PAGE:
Title: The Bloody Chamber, Wise Children, Fireworks
Author: Angela Carter
Publisher: Everyman’s Library Contemporary Classics
Genre: Literary Fiction, Fairy Tales
Rating: 5 Stars
Well, if you ask me, Angela Carter was a movement in herself. I have read most of her books and there isn’t a single one which I haven’t been enthralled by or thought about its layers, once done with it. Also, might I add that while most people think (and rightly so) that “The Bloody Chamber and Other Stories” is a very raw and grisly take on fairy tales, it is much more than that. Carter’s stories are underlined or rather soaked in eroticism and subverts their so-called “intended message”. At the same time, they entertain, enthrall and amuse.
It was somewhere in the last year of college that I started reading Carter. As most would, I started with “The Bloody Chamber” and finished it in one sitting through one night. Her sense of fabulism had got me hooked to whatever she had to say. To my mind, that mixed with the feminist tone, enhanced every single word and sentence, lending it the much-needed sense of imagination and force. Perhaps, it was also the age when I first read her that changed me as a person and kept doing so everytime I would go back to her works, as I grew older.
“The Bloody Chamber” is a collection of stories that isn’t an adaptation of fairy tales. They are just revisitations. The world is of Carter’s – where young girls are more aware of themselves sexually and emotionally, where beasts can be suitors, mothers and pets could be saviours and blood flows endlessly. If nudity, sex, violence, necrophilia, and murder upset you easily, then perhaps this collection of stories isn’t for you. You wouldn’t want to see your beloved fairy tale characters (or a semblance to them) being so aware and liberal about who they are and what they stand for.
Now to the next book in this collection: Wise Children. “Wise Children” is perhaps the onyl Carter which I read right now for the first time. I was almost cursing myself for waiting for all this time before reading it. This book isn’t strange as much as it is farcial, humorous and engaging. The signature elements of fabulism, magic realism (hate the word but shall use it) and this entwined with the ongoings of two families, make “Wise Children” for a splendid read. It is theatrical and nostalgic in its scope. The narrative voice of a 75-year-old former song and dance girl, is perfect. The larger than life characters of theatre and film is what Carter captures with such wit and scope, that it is enough to engulf you. Before I forget, the multiple Shakespearean references and plot devices used (since Dora and Nora Chance are Shakespearean actors) only enhance the humour and irony of the book.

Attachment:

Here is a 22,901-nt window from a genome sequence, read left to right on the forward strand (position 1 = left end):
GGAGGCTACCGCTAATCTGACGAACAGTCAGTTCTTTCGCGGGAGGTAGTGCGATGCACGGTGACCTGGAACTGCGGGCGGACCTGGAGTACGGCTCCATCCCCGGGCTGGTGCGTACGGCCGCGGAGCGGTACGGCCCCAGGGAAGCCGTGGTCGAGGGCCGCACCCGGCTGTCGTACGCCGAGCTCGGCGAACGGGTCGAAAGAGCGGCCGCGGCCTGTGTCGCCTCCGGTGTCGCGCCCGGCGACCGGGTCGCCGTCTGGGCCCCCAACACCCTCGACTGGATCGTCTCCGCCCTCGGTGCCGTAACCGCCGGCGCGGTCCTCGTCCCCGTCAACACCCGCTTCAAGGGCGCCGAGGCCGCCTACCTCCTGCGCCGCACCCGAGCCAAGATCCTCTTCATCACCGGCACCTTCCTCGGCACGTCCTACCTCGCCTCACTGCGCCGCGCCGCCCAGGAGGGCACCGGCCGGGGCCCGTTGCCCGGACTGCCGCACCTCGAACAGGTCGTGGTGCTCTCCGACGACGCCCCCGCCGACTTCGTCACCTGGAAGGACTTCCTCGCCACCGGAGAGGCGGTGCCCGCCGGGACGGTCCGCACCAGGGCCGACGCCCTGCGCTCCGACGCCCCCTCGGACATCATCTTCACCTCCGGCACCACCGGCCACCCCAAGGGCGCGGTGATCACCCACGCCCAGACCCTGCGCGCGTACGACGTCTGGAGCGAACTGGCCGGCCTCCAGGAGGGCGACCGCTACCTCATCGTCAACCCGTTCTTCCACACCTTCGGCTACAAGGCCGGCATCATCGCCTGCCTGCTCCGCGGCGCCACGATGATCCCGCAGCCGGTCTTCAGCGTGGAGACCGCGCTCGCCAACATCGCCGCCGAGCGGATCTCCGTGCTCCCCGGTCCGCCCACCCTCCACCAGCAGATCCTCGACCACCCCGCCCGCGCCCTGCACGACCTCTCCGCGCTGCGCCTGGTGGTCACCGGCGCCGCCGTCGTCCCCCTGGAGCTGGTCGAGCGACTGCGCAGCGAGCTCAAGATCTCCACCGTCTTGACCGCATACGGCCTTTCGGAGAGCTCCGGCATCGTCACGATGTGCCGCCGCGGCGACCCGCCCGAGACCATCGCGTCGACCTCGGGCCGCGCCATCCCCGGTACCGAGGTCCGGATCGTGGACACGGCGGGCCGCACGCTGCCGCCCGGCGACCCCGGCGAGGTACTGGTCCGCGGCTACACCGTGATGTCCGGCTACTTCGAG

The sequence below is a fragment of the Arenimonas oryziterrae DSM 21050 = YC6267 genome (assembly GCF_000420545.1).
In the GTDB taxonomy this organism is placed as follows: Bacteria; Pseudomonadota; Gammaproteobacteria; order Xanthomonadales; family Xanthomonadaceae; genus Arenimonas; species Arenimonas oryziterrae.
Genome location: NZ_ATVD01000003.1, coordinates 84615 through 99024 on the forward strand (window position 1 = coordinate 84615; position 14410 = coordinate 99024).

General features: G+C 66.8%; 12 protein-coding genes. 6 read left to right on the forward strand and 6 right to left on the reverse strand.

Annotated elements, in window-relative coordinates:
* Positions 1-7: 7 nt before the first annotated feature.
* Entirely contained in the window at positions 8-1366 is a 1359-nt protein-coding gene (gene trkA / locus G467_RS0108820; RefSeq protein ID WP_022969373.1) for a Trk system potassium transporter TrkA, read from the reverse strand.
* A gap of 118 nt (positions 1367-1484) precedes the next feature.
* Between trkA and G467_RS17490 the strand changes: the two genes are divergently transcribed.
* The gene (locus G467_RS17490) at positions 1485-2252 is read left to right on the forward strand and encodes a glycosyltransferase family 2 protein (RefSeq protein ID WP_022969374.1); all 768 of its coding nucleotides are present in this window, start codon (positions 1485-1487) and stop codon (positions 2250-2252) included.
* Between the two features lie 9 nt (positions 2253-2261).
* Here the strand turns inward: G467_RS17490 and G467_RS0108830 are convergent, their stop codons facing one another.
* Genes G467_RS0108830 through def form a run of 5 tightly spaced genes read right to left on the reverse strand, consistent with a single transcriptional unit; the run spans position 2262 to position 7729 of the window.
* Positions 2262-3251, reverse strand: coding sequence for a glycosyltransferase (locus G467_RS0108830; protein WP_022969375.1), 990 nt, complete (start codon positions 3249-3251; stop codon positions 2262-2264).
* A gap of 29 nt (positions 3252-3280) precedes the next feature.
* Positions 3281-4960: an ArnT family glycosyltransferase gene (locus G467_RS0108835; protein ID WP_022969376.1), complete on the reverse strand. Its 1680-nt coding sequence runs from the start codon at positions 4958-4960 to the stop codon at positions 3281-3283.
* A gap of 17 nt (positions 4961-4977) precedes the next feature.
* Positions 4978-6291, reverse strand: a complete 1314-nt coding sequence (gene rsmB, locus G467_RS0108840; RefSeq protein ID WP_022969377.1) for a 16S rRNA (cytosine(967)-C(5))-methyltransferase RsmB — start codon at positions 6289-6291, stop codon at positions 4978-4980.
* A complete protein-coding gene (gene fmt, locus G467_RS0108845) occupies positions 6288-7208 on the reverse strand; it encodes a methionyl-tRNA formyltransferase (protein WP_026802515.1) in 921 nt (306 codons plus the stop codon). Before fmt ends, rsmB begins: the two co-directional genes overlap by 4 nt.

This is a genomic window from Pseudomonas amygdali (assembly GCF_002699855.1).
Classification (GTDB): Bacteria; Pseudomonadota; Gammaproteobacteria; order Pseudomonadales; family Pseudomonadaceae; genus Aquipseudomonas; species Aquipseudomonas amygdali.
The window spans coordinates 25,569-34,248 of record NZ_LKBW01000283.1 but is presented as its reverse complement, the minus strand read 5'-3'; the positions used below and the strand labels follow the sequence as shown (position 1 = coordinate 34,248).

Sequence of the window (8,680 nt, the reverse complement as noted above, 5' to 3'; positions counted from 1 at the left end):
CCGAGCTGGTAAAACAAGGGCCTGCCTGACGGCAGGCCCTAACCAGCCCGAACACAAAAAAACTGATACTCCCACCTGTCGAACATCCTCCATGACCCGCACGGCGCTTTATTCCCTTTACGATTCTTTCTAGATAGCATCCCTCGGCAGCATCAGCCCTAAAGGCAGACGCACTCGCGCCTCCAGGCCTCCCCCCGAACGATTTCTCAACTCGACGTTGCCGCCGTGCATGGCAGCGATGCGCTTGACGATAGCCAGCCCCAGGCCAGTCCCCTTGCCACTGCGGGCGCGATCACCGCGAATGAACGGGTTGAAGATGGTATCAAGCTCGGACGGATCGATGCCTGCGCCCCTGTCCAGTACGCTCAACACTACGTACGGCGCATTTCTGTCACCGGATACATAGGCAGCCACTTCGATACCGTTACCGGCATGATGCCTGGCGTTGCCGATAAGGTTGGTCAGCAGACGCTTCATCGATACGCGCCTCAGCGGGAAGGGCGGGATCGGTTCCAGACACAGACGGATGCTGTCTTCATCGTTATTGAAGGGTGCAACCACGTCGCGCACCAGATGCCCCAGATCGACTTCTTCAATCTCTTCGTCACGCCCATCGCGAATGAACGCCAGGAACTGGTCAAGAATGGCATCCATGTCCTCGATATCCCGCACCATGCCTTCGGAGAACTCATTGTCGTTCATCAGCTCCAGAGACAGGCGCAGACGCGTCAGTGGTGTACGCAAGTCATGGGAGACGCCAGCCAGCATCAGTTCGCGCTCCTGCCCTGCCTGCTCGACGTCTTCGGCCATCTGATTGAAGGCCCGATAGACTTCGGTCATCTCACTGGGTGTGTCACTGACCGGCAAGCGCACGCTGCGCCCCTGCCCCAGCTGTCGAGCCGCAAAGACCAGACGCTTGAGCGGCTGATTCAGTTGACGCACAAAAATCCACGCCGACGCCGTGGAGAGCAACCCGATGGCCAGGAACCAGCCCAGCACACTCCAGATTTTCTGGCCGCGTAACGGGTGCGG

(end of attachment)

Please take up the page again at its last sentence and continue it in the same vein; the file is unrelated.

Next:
“Wise Children” is almost a tribute to the Bard, both in characterization and its plot. The writing is wry, intelligent and fantastically told. Even if you do not get the Shakespearean references, it is quite alright. You will enjoy the book nonetheless.
“Fireworks” was Carter’s first collection of short stories. Published in 1974 (four years prior to The Bloody Chamber), it was subtitled, “Nine Profane Pieces”. I love how Carter doesn’t mean to titilate or scandalize and yet people feel that way when they read her. When all she was doing through her stories, was asserting her identity, womanhood, and the claiming of sex (as it would seem).
This collection of stories have her constant themes – domination and transformation, also the untimely loss of innocence (traces of this would also be seen in The Bloody Chamber and other stories) and entering the dark territory of emotions – mainly lust, and horror of the body and the mind. Carter never shied from exploring themes and pushing the envelope so to say. To my mind, she was one of the foremost women writers who captured the mind of a woman and merged it with the surreal and fantastical, almost leading the way for other writers.
The stories of “Fireworks” are all about the darkness within and somehow Carter’s writing makes it playful, non-linear and intriguing. I often found myself yet again wanting to be a part of the worlds she creates.
Angela Carter’s writing has perpetually been fascinating, not treating gender as anything but a social construct and love mixed with a lot of comedy. Her characters are undecided, forever changing their minds, and strangely know what they want. The richness of her imagination was always evident in what she wrote and all I can say is read more of her. Her essays, short stories, novels and journalistic pieces. Read them all. She is a treasure worth admiring.